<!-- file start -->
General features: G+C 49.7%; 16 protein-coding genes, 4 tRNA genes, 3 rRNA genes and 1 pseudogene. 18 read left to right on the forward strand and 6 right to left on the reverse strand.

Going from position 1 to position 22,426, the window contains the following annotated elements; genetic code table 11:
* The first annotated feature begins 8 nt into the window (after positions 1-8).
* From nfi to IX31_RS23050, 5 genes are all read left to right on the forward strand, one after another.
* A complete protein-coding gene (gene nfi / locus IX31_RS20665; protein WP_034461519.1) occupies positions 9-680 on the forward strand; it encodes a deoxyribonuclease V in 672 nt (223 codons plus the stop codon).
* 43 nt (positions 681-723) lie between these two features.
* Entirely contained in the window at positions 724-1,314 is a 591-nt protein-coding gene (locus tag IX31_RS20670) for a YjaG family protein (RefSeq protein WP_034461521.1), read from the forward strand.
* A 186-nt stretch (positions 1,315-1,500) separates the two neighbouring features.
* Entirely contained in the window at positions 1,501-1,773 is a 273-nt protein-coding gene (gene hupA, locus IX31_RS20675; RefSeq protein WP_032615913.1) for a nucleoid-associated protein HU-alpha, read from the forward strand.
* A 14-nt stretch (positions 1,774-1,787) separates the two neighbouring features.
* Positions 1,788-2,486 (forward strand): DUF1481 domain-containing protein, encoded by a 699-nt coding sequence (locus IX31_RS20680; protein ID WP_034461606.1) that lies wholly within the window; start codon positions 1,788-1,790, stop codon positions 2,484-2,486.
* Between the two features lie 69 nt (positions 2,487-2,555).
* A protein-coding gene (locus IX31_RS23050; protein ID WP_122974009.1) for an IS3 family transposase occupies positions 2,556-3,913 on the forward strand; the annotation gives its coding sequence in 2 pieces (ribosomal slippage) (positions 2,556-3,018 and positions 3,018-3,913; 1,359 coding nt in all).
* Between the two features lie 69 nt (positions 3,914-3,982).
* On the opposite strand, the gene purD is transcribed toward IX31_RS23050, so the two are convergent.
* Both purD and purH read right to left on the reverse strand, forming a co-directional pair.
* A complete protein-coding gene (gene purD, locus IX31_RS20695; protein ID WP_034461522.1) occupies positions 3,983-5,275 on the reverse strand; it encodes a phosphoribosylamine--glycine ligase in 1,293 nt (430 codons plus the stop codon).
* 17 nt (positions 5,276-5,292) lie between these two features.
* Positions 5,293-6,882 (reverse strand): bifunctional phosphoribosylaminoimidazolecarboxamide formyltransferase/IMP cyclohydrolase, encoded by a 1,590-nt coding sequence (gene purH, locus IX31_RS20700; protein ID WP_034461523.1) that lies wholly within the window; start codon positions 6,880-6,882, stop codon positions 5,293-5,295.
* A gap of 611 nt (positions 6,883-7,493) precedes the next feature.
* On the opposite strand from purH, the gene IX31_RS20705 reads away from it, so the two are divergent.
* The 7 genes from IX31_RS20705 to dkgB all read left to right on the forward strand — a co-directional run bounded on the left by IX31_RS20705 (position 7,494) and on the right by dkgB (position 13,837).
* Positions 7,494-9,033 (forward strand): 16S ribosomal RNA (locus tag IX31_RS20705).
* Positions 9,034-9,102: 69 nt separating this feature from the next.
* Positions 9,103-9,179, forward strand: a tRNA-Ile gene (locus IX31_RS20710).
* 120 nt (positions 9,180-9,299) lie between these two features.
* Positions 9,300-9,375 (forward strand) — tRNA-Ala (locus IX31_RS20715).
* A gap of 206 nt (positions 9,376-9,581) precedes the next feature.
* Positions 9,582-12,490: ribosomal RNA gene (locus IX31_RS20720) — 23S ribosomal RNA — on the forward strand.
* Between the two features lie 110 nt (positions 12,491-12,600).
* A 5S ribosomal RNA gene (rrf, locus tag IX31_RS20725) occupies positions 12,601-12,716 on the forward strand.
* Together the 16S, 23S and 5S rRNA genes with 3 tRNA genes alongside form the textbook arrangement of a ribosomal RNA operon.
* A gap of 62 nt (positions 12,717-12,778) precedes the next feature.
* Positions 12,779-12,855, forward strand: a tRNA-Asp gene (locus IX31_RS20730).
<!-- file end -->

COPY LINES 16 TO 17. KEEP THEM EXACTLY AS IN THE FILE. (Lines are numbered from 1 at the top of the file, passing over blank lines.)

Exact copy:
* Both purD and purH read right to left on the reverse strand, forming a co-directional pair.
* A complete protein-coding gene (gene purD, locus IX31_RS20695; protein ID WP_034461522.1) occupies positions 3,983-5,275 on the reverse strand; it encodes a phosphoribosylamine--glycine ligase in 1,293 nt (430 codons plus the stop codon).